PoliticsDo Politicians deserve a second chance?

Do Politicians deserve a second chance?

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PM Rishi Sunak’s cabinet reshuffle has raised some eyebrows, not least for the sacking of controversial home secretary Suella Braverman amid recent comments and the appointment of former Prime Minister David Cameron. While this is headline-grabbing, what does this say about the trend of second chances in politics?

Let’s focus firstly on the Rt Hon David Cameron. Prime Minister between May 2010 and July 2016, he stepped down soon after the Brexit referendum as he had campaigned for Britain to remain. Yet now he’s back. Rising from the ashes of political obscurity (he’s not even an MP) David Cameron has taken one of the top jobs in cabinet, foreign secretary. 

It’s not unheard of, Sweden’s Carl Bildt and Denmark’s Lars Løkke Rasmussen made the same move from Prime Minister to foreign minister. What’s not to like? David Cameron is undeniably qualified, but he is unelected, and facing possible scandals due to lobbying payments. Even putting those facts aside, David Cameron had to resign after the Brexit referendum result, having campaigned to remain. That is a political failure if ever there was one. Yet now he’s back and a question to ask is, has he learnt his lessons?

The surprising fact is second chances are normal in politics. It comes and goes depending on who you’re in favour of and the political environment of the time. Suella Braverman has lost her job as home secretary twice in little more than a year. Previously removed by Liz Truss, it was Rishi Sunak who reinstated her (it has been revealed due to some secret deals). Indeed, Prime Minister Rishi Sunak himself failed to earn No.10 via vote, yet he remains Prime Minister.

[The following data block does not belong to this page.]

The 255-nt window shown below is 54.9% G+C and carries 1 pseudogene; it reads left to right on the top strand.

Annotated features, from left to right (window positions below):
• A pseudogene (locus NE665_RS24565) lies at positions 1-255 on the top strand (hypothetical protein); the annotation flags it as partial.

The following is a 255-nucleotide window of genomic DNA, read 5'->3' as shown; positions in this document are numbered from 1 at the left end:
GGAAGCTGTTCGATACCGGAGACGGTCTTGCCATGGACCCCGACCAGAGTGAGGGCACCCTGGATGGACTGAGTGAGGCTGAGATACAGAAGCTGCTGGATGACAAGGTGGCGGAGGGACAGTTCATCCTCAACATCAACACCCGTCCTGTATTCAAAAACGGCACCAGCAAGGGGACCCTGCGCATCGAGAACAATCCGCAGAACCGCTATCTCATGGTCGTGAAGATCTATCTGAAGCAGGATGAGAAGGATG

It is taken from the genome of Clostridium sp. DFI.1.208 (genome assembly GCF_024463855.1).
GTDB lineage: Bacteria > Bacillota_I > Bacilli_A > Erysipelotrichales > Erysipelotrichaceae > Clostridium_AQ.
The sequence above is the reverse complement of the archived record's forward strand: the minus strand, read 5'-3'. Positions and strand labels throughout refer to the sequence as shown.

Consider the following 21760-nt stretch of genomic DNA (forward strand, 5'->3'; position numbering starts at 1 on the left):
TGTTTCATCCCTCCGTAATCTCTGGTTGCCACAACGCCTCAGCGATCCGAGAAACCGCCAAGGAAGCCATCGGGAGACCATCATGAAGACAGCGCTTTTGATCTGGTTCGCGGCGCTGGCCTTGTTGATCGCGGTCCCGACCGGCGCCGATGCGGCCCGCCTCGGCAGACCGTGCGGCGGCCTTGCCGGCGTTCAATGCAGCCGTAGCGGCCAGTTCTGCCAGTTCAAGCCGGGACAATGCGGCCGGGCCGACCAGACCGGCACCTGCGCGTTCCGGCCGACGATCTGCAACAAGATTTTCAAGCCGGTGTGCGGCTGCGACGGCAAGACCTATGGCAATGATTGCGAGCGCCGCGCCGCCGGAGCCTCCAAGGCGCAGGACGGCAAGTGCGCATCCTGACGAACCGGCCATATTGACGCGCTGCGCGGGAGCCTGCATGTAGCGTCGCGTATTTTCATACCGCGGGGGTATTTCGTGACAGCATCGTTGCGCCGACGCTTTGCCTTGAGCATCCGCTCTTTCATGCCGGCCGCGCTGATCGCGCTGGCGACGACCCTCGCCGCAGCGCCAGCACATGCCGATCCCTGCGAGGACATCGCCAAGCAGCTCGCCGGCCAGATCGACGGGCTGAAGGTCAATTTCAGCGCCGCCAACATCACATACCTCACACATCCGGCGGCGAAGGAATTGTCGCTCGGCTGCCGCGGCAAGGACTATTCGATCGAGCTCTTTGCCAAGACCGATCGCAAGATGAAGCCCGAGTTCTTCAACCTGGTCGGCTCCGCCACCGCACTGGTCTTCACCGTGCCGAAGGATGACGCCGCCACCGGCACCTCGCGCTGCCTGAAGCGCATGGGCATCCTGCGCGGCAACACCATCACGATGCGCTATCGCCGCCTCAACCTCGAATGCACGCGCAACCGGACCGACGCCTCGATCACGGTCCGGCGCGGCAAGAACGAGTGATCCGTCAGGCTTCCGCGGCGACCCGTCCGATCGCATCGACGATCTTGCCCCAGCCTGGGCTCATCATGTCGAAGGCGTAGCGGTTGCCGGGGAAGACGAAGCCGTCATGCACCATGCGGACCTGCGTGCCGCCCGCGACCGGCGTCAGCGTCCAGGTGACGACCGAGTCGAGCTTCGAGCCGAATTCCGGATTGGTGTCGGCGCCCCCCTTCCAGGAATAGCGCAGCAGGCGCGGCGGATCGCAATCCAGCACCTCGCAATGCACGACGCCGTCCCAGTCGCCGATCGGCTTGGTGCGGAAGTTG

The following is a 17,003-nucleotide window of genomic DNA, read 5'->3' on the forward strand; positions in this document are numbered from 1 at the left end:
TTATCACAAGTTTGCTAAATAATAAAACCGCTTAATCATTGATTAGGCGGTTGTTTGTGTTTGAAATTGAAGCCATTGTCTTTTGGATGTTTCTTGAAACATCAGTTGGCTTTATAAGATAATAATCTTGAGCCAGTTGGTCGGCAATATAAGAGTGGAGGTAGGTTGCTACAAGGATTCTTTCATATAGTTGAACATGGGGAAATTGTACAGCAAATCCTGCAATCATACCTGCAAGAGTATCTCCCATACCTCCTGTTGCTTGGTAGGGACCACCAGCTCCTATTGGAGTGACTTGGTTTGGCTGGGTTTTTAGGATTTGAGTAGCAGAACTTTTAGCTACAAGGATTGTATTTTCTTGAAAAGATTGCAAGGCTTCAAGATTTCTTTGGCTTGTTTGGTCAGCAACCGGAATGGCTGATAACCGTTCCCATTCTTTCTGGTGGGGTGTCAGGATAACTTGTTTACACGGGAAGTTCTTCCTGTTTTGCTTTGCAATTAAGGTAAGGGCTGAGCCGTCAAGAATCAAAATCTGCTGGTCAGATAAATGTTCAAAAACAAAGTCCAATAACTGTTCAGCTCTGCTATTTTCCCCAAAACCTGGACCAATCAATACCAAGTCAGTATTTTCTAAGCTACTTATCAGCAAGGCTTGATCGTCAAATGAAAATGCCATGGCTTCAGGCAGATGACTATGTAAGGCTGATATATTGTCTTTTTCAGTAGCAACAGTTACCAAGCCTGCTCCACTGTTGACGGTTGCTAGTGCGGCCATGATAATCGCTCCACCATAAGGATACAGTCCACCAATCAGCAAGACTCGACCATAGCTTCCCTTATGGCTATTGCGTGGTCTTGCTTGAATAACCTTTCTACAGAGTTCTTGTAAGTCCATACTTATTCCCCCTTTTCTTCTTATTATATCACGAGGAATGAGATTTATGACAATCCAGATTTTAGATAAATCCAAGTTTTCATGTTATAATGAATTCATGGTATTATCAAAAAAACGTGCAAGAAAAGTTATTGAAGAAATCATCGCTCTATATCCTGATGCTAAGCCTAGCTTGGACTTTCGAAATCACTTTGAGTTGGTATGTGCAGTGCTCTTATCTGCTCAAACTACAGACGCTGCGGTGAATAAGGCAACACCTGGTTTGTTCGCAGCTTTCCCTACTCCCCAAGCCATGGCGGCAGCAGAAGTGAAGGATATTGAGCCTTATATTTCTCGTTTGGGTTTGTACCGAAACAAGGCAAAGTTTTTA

Foreign Secretary David Cameron | Leon Neal/Getty Images

It’s not just the Conservatives who have the same trend of recycling political figures, former Prime Minister Tony Blair is being rehabilitated back into the Labour Party fold. Likely to help rally public support in the upcoming election. 

What I’m trying to underline is that politics seems out of touch with the rules of play for the rest of us. Which other industry can you be fired (perhaps twice) and still have the likelihood of employment in the future? If I was removed due to incendiary comments, or breaching office codes, or failing the promises I had made I doubt I would be back in the same office a year later. 

In no other industry can we see ineptitude rewarded with time away (often still in employment) and the same of similar political posts. Should we not hold our elected officials to higher standards? 

I must confess, I have been following politics long enough to know that this phenomenon will not end any time soon.  In fact, we, the public, might even like the irregular thrill of a comeback story that we are unable to fulfil ourselves. Whether you love or hate our political classes there’s something a little exciting about the prospect of someone old coming back to newer times. Like your favourite character from a series raised from the dead, we’re never quite sure what might happen next. 

Cleo Anderson
Cleo Andersonhttp://www.cleoa.co.uk
Cleo Anderson is a freelance content specialist and journalist based between the Netherlands, UK and Jamaica. She has previously worked in national and international broadcast television news in the UK and Jamaica. She holds a bachelor's degree in European Stuides (French) from King's College London. Cleo is currently pursuing a master's in Media and Creative Industries at Erasmus University Rotterdam.

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